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The #1 Worst Cereal for Weight Loss, Dietitian Says

This cereal has almost no nutrients but is full of added sugar.
FACT CHECKED BY Olivia Tarantino

The health benefits and risks of eating cereal for breakfast is a mixed discussion among health experts. On one hand, cereals that are made with whole grains and are high in fiber have been known to help lower cholesterol and improve digestive health.

But on the other hand, cereals that are higher in added sugar, made from refined carbs, and are lower in fiber can negatively impact your health goals and weight loss plans. The key is knowing which cereals to choose, and which ones to avoid.

We talked with Holly Klamer, MS, RDN, registered dietitian and writer with the My Crohn's and Colitis Team, about her take on the unhealthiest breakfast cereals when it comes to weight loss. And her answer? Kellogg's Honey Smacks.

Continue reading to learn why Honey Smacks are considered one of the worst weight loss cereals, and for more healthy weight loss tips, make sure to check out The Best Weight Loss Drinks For Breakfast.

The #1 worst cereal for weight loss is Kellogg's Honey Smacks.

kelloggs honey smacks cereal box

"Honey Smacks may seem like a low-calorie breakfast option for weight loss, as a one-cup serving provides only 130 calories," says Klamer, "however, this cereal is one of the highest for added sugars with 18 grams of added sugar per serving."

To put that in perspective, that's the same amount of sugar as what's in four Oreo cookies! The 2020-2025 Dietary Guidelines for Americans urges Americans to limit their intake of added sugars to no more than 10% of their daily caloric intake, which is the equivalent of 50 grams of added sugar if you're eating a 2,000-calorie diet. That means that a single cup of Honey Smacks will account for more than a third of the total amount of sugar you should limit yourself to a day. (Other public health organizations, like the American Heart Association, say you should limit your sugar intake even further, to no more than 25 grams a day.)

Added sugars account for almost 270 calories—more than 13% of total calories—per day in the U.S. population, according to the U.S. Department of Agriculture (USDA). Breakfast cereals, specifically, account for 7% of the total average added sugar intake, behind sugar-sweetened beverages, desserts, coffee/tea drinks, and candy. So if you can swap out your Honey Smacks for a lower-sugar breakfast cereal, you can significantly cut down on your total added sugar intake.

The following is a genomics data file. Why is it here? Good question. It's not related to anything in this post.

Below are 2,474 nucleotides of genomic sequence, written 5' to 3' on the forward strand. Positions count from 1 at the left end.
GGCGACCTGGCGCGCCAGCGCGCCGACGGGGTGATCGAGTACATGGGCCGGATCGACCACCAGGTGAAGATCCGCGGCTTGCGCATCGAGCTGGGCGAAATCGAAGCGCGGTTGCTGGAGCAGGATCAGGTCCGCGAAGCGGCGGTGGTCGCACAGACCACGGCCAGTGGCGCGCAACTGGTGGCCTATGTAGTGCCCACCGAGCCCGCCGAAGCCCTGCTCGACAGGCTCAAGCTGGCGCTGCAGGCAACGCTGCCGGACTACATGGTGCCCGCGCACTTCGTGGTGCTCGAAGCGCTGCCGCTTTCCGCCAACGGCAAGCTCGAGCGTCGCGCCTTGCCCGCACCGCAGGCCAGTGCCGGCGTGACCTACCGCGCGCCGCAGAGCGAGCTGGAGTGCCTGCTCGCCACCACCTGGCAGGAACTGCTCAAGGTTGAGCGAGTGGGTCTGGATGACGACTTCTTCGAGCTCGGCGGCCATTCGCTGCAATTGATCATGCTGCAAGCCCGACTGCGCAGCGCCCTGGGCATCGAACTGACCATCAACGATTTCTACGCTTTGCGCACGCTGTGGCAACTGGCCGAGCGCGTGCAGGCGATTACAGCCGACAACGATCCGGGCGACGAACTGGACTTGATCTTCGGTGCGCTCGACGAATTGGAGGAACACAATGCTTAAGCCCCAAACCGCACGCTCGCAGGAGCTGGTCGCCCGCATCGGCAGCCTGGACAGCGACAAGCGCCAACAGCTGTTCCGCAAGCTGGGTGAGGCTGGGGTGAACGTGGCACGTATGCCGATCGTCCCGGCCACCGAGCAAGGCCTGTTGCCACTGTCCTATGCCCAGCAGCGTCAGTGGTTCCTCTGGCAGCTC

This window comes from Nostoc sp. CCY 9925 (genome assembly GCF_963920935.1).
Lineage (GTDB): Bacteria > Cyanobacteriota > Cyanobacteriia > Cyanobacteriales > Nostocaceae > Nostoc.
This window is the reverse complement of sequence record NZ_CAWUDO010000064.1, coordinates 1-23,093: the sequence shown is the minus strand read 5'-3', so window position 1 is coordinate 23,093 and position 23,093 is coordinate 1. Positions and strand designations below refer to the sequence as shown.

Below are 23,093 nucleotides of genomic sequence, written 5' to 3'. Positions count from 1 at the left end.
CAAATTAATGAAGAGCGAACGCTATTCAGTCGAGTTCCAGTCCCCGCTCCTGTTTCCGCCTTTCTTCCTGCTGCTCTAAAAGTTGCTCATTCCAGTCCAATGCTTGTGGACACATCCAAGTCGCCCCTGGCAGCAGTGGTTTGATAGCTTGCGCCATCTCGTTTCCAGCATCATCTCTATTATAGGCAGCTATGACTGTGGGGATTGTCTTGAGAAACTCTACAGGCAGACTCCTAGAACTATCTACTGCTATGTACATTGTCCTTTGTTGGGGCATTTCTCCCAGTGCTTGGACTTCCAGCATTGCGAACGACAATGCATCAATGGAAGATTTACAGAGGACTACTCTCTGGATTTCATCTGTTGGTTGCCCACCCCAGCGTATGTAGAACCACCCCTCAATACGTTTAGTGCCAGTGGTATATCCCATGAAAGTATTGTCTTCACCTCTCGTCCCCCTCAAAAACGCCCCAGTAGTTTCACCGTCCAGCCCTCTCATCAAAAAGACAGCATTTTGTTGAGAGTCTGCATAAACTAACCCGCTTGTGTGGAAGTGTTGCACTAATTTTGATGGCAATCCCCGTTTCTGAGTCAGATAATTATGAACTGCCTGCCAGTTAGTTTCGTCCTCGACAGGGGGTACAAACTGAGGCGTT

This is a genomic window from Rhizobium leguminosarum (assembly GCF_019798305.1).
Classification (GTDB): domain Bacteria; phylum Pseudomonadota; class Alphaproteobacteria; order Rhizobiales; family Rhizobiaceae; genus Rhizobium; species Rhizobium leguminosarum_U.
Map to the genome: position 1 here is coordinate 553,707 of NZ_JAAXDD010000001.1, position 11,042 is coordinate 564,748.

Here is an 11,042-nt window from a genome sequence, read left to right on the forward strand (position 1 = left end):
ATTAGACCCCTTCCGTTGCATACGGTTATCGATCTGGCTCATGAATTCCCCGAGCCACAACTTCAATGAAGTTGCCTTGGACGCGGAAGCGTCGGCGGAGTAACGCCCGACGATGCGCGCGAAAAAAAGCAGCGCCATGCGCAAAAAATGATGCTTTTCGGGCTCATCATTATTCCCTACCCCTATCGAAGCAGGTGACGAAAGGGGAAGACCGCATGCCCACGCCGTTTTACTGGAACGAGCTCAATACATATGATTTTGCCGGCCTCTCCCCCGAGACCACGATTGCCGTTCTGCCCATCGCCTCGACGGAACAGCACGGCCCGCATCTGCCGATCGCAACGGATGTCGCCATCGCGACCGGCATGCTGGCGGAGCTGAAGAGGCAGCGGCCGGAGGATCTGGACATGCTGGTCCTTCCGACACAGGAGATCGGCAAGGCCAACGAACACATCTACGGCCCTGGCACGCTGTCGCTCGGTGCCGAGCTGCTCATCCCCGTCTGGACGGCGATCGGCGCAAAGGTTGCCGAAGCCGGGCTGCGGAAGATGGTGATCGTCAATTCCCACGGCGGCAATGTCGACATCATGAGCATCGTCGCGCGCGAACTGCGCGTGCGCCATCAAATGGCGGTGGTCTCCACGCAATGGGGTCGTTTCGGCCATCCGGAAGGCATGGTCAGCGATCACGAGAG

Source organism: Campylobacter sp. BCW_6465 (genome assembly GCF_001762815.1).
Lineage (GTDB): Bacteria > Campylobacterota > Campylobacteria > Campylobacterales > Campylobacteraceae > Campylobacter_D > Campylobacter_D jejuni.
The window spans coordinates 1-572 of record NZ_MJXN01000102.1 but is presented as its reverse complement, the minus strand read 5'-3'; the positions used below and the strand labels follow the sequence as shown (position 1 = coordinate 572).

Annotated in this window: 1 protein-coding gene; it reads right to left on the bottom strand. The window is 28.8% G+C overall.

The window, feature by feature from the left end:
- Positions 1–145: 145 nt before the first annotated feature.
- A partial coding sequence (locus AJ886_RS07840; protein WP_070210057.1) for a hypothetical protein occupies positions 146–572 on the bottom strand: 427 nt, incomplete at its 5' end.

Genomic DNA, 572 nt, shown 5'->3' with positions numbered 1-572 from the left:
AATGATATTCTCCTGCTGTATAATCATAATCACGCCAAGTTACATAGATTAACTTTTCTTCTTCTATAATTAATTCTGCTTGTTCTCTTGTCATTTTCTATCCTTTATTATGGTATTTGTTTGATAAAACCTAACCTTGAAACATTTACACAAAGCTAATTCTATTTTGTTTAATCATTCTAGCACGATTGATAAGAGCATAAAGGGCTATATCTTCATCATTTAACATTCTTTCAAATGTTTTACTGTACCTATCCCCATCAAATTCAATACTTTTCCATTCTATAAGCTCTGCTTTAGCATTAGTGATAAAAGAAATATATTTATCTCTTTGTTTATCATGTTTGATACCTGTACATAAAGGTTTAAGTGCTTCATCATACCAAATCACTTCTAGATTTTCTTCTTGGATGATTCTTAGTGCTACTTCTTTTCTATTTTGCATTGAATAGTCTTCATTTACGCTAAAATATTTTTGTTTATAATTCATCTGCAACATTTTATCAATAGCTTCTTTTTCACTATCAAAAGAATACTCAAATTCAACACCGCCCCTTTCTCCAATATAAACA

Studies show that when your diet contains many high glycemic index (GI) foods like sugary breakfast cereals that spike blood sugar more easily, it makes it harder to lose weight than diets that contain more low-GI foods.

Sugar isn't the only problem with Honey Smacks…

Not only that, but Klamer points out how this cereal is also very low in protein and fiber with only 2 grams of each. "This combination of being high in sugar, low in protein, and low in fiber means you will feel hungry soon after eating Honey Smacks. It is best to eat something for breakfast that is lower in added sugar and higher in protein and fiber when you're trying to lose weight."

For example, eggs are a good example of a high-protein breakfast for weight loss. A study published in the European Journal of Nutrition found that by eating an egg breakfast, participants reported feeling more satisfied and had less hunger than when they consumed cereal. Researchers also saw that the egg eaters consumed 438 fewer calories throughout the day than those who poured themselves a bowl of cereal.

This doesn't mean you need to avoid cereal entirely when you want to lose weight.

A Journal of the Academy of Nutrition and Dietetics study found that by pairing a whole-grain, high-fiber breakfast cereal with a regular exercise routine, participants lost even more weight than those who only added exercise to their daily routing and didn't eat this breakfast food.

If you are a lover of cereal and trying to lose weight, you can check out healthier cereal options high in fiber next time you're shopping at the grocery store.

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Samantha Boesch
Samantha was born and raised in Orlando, Florida and now works as a writer in Brooklyn, NY. Read more about Samantha